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© 2005 Pearson Prentice Hall This work is protected by United States copyright laws and is provided solely for the use of instructors in teaching their courses and assessing student learning. Dissemination or sale of any part of this work (including on the World Wide Web) will destroy the integrity of the work and is not permitted. The work and materials from it should never be made available to students except by instructors using the accompanying text in their classes. All recipients of this work are expected to abide by these restrictions and to honor the intended pedagogical purposes and the needs of other instructors who rely on these materials. Lecture PowerPoints Chapter 16 Physics: Principles with Applications, 6 th edition Giancoli

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Chapter 16 Electric Charge and Electric Field

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16.1 Static Electricity; Electric Charge and Its Conservation Objects can be charged by rubbing

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16.1 Static Electricity; Electric Charge and Its Conservation Charge comes in two types, positive and negative; like charges repel and opposite charges attract

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16.1 Static Electricity; Electric Charge and Its Conservation Electric charge is conserved – the arithmetic sum of the total charge cannot change in any interaction.

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16.2 Electric Charge in the Atom Atom: Nucleus (small, massive, positive charge) Electron cloud (large, very low density, negative charge)

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16.2 Electric Charge in the Atom Atom is electrically neutral. Rubbing charges objects by moving electrons from one to the other.

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16.2 Electric Charge in the Atom Polar molecule: neutral overall, but charge not evenly distributed

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16.3 Insulators and Conductors Conductor: Charge flows freely Metals Insulator: Almost no charge flows Most other materials Some materials are semiconductors.

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16.4 Induced Charge; the Electroscope Metal objects can be charged by conduction:

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16.4 Induced Charge; the Electroscope They can also be charged by induction:

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16.4 Induced Charge; the Electroscope Nonconductors wont become charged by conduction or induction, but will experience charge separation:

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16.4 Induced Charge; the Electroscope The electroscope can be used for detecting charge:

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16.4 Induced Charge; the Electroscope The electroscope can be charged either by conduction or by induction.

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16.4 Induced Charge; the Electroscope The charged electroscope can then be used to determine the sign of an unknown charge.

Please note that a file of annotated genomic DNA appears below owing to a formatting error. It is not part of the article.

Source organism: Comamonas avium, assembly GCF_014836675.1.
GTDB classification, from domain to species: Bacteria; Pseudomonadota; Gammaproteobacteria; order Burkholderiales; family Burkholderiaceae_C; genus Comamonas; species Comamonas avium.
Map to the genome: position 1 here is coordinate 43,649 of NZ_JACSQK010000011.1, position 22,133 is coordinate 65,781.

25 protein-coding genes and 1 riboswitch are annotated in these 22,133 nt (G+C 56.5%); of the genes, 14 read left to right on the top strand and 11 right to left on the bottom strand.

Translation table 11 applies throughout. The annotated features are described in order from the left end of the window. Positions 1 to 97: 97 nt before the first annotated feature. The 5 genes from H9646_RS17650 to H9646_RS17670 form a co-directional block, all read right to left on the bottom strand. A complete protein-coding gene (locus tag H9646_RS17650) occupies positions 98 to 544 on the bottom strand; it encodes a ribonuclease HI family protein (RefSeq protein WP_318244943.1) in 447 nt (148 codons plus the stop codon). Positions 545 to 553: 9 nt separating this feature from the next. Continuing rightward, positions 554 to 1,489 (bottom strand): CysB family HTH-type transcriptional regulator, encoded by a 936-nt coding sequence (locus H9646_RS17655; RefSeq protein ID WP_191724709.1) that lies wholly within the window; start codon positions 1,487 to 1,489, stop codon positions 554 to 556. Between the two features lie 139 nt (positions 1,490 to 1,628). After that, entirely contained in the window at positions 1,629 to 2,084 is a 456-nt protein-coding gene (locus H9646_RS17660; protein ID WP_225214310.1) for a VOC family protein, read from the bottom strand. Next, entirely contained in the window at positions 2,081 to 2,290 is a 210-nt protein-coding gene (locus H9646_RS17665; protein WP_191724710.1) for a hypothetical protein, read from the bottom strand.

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16.5 Coulombs Law Experiment shows that the electric force between two charges is proportional to the product of the charges and inversely proportional to the distance between them.

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16.5 Coulombs Law Coulombs law: (16-1) This equation gives the magnitude of the force.

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16.5 Coulombs Law The force is along the line connecting the charges, and is attractive if the charges are opposite, and repulsive if they are the same.

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16.5 Coulombs Law Unit of charge: coulomb, C The proportionality constant in Coulombs law is then: Charges produced by rubbing are typically around a microcoulomb:

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16.5 Coulombs Law Charge on the electron: Electric charge is quantized in units of the electron charge.

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16.5 Coulombs Law The proportionality constant k can also be written in terms of, the permittivity of free space: (16-2)

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16.5 Coulombs Law Coulombs law strictly applies only to point charges. Superposition: for multiple point charges, the forces on each charge from every other charge can be calculated and then added as vectors.

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16.6 Solving Problems Involving Coulombs Law and Vectors The net force on a charge is the vector sum of all the forces acting on it.

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16.6 Solving Problems Involving Coulombs Law and Vectors Vector addition review:

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Two kinds of electric charge – positive and negative Charge is conserved Charge on electron: Conductors: electrons free to move Insulators: nonconductors Summary of Chapter 16

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Charge is quantized in units of e Objects can be charged by conduction or induction Coulombs law:

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